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More on Fernando's meeting with Olympics chief

By Shelby Stanger
December 22, 2009 7:08 AM

Fernando Aguerre, the President of the International Surfing Association (ISA) recently met with International Olympic Committee (IOC) President Jacques Rogge in Switzerland.

Fernando has been trying to get surfing into the Olympics through the ISA for over a decade and the last year and a half has become even more active in making this a reality.

At the meeting, Fernando said he talked about his favorite sport and brought along gifts including original rare photos of Duke Kahanamoku and a signed copy of The Surfing Yearbook, published by Surfersvillage.

A key part of the meeting was a discussion about the development of man-made waves, which Fernando said would be necessary to make a solid case for the inclusion of surfing into the Olympics.

The concept of quality man-made waves is a recent development. Until recently, man-made waves were basically static, like the Flowriders located in places like Santiago, Chile and in San Diego, Calif. Fernando envisions a much more advanced wave for the Olympics. “It will just be like one in the ocean. It will be in deep water, moving, it will have a tube, and it will break for about 100 yards,” he said.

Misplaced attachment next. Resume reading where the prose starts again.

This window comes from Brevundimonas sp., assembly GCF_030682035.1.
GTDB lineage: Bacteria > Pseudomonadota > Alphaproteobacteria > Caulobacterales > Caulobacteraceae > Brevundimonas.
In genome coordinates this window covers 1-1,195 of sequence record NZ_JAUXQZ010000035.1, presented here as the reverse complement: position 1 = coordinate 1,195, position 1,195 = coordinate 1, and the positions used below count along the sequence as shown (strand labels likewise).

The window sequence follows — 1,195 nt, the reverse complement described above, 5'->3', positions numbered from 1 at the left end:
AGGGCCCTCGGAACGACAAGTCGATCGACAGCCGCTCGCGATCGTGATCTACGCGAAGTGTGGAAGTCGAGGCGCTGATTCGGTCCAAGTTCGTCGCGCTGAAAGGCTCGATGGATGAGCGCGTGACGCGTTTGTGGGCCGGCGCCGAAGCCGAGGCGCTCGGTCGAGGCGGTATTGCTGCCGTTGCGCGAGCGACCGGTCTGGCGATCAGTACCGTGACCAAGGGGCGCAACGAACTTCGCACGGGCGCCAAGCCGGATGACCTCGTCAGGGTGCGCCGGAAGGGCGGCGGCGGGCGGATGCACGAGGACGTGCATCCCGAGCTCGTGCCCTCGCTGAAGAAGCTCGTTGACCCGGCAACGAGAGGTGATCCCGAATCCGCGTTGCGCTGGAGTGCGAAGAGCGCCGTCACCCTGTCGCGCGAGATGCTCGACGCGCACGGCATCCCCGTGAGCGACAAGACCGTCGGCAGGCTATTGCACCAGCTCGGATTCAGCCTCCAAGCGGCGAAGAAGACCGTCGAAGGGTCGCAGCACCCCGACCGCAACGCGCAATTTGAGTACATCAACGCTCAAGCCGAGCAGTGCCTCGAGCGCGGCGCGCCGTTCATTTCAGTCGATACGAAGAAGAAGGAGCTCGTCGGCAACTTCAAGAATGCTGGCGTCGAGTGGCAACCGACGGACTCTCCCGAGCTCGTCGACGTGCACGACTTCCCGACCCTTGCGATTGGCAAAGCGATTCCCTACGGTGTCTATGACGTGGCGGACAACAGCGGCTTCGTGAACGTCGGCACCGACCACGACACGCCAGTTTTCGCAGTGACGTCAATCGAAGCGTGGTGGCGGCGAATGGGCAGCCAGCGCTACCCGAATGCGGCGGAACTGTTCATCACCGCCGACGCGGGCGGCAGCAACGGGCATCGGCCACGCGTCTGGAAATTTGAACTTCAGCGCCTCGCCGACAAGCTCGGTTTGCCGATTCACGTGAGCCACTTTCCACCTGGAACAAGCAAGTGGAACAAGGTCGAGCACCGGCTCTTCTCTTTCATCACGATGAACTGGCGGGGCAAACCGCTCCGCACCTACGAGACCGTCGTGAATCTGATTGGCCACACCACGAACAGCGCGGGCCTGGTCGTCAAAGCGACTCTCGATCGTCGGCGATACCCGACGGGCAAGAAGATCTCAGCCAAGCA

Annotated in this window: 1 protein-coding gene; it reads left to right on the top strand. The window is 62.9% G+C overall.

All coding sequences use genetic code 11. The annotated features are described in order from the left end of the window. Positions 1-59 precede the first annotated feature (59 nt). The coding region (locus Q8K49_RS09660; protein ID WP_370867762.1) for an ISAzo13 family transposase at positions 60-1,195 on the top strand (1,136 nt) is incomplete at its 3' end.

As a result of this technology there will be more consistent waves throughout all competitions, and the influence of the “luck factor” in competitor scores will be diminished, he added. It also allows for competitions to be held at places where there is no ocean.

Fernando said the ISA is aware of at least five groups who are very advanced in their progress towards making these sophisticated man-made waves a reality.

While he did not leave Switzerland with a definite yes that surfing will indeed be included in future Olympic games, he left “realistically optimistic,” as Fernando said.

The IOC President told him the three essential topics needed for surfing to be included in the Olympics are: universality and visibility, a solid judging process, and man-made waves.

As for universality, Fernando said with over 25 million participants in the sport, an increasing rate of female participation, and a wide array of surfers across all races and ages, surfing definitely meets their first criteria.

He also feels strongly that the judging process is solid, especially since in 2008, the ISA started using eight judges versus five as they used in previous years.

“The only missing piece are consistent, good quality waves on-demand,” he said.

“Once the man-made waves are in place, the case for Olympic surfing will be very solid and appealing.”

Next year, the IOC will start the selection process for the sports program of the 2020 Olympic Games. In 2013 they will make the final decision of what new sports, if any, will be included. Fernando and the ISA will continue to campaign for Olympic surfing.


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